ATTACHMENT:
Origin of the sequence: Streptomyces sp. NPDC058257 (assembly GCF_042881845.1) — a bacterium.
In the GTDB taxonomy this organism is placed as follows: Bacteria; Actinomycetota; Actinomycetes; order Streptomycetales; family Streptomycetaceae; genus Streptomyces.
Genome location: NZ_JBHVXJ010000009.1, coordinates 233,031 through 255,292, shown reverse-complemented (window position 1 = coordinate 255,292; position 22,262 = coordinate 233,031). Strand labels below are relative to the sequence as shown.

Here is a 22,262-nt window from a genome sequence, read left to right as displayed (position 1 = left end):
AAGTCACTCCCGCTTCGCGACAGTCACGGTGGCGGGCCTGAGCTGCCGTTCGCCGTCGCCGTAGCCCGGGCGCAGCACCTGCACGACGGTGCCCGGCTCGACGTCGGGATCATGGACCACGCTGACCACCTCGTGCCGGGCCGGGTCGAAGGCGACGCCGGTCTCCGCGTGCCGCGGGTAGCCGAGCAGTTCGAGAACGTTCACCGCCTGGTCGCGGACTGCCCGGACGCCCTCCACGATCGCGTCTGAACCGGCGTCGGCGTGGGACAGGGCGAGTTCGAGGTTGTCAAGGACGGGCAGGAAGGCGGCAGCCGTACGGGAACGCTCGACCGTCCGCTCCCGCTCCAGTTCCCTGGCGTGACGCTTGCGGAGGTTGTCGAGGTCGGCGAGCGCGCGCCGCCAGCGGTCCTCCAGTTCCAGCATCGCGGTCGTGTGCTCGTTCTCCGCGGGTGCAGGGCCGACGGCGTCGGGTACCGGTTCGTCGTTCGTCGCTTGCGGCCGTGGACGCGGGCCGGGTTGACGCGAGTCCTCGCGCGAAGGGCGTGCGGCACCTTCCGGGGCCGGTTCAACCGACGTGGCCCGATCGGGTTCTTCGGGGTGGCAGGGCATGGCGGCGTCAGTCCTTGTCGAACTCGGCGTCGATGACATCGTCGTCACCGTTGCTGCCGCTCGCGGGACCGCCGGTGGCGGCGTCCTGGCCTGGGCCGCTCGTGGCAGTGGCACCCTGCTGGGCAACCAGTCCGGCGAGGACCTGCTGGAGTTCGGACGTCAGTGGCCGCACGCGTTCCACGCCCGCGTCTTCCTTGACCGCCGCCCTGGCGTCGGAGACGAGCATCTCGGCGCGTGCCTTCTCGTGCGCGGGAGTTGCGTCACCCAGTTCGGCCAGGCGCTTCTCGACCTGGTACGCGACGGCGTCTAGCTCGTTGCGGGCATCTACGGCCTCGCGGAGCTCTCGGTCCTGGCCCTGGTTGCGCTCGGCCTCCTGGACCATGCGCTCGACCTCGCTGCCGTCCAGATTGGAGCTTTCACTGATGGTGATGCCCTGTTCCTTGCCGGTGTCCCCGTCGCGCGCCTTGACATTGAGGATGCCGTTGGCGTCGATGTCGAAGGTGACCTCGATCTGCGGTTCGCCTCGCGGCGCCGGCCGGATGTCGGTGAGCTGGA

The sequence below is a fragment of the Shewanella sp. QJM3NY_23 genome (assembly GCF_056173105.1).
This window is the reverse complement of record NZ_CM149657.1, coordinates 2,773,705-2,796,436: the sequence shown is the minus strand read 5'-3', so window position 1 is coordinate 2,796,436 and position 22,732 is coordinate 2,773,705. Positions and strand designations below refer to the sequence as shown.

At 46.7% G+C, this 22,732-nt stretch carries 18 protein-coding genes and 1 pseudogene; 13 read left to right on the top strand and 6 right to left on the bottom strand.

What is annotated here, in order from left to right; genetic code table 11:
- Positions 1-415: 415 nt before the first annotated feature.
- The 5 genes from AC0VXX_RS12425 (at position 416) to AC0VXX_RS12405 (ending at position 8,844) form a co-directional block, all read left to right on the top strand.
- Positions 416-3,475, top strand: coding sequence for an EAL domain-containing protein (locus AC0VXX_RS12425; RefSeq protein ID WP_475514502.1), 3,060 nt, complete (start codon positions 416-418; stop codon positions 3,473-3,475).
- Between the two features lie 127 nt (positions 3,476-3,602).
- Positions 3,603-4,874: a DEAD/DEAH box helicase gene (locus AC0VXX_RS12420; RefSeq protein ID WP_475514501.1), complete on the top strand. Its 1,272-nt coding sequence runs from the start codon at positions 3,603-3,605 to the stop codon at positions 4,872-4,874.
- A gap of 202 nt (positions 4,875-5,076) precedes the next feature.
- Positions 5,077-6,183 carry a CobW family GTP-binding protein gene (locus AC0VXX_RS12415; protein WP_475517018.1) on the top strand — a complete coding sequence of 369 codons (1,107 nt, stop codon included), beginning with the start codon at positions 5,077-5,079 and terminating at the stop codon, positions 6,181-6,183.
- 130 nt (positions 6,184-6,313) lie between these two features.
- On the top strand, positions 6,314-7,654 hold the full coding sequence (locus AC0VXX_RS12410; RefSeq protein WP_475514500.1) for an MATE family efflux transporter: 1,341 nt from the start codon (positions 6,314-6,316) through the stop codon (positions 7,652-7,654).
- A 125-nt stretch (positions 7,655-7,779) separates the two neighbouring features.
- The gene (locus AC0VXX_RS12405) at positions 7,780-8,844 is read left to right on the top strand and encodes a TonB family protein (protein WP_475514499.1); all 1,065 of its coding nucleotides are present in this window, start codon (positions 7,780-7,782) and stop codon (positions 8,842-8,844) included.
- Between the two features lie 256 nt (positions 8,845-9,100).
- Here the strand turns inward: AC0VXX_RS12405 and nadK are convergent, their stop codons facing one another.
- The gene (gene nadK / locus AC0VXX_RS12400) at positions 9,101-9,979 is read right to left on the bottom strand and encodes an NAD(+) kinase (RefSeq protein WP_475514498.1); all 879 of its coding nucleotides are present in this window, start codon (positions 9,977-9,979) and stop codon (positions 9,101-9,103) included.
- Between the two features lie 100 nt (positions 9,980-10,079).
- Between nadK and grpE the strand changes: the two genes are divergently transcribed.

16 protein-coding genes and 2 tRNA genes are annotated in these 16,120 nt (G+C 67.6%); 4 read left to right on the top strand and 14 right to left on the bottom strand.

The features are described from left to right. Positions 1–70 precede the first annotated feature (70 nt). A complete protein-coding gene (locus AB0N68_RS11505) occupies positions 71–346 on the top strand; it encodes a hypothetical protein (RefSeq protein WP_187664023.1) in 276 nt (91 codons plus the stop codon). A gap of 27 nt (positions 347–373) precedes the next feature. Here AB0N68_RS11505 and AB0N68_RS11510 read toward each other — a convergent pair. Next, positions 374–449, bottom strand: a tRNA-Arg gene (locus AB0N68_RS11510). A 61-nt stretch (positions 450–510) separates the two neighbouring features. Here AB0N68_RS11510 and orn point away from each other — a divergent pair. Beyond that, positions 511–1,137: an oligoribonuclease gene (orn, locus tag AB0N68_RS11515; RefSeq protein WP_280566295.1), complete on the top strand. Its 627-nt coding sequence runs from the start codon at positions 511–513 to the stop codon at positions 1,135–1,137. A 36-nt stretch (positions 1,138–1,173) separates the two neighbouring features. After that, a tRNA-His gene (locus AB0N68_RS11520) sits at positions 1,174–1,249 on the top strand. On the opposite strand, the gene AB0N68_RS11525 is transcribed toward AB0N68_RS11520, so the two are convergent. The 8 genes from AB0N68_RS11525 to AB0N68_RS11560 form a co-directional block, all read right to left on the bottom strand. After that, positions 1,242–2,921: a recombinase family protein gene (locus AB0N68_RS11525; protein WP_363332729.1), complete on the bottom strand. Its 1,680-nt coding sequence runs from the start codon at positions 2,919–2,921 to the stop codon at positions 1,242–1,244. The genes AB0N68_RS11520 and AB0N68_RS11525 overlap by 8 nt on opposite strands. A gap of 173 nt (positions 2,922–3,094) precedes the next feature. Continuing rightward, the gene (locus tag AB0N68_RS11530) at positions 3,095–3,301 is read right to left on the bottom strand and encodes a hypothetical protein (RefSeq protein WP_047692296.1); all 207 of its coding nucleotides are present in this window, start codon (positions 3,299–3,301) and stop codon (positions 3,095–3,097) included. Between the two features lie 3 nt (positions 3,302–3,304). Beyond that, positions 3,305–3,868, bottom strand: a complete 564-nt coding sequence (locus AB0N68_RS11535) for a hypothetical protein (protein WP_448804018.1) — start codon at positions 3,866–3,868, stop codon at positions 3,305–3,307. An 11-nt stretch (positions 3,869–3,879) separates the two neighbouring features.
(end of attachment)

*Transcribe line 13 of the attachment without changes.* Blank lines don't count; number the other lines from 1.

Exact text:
- Between the two features lie 127 nt (positions 3,476-3,602).